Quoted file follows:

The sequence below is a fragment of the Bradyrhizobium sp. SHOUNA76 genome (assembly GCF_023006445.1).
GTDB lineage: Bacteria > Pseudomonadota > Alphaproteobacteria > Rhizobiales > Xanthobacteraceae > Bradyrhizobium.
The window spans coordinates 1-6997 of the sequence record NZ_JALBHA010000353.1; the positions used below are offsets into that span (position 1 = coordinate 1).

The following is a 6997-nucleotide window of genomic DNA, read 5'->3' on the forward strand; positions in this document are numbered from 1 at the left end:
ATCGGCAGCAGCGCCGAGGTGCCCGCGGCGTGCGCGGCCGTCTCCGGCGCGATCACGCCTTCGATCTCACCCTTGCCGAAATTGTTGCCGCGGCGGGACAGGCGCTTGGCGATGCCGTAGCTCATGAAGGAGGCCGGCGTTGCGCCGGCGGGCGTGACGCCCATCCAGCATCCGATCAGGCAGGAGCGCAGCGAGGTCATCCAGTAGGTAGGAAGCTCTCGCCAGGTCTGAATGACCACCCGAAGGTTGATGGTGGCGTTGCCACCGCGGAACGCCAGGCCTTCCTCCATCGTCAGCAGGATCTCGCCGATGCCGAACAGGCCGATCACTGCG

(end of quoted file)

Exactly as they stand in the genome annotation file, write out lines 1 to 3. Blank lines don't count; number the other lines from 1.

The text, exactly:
The sequence below is a fragment of the Bradyrhizobium sp. SHOUNA76 genome (assembly GCF_023006445.1).
GTDB lineage: Bacteria > Pseudomonadota > Alphaproteobacteria > Rhizobiales > Xanthobacteraceae > Bradyrhizobium.
The window spans coordinates 1-6997 of the sequence record NZ_JALBHA010000353.1; the positions used below are offsets into that span (position 1 = coordinate 1).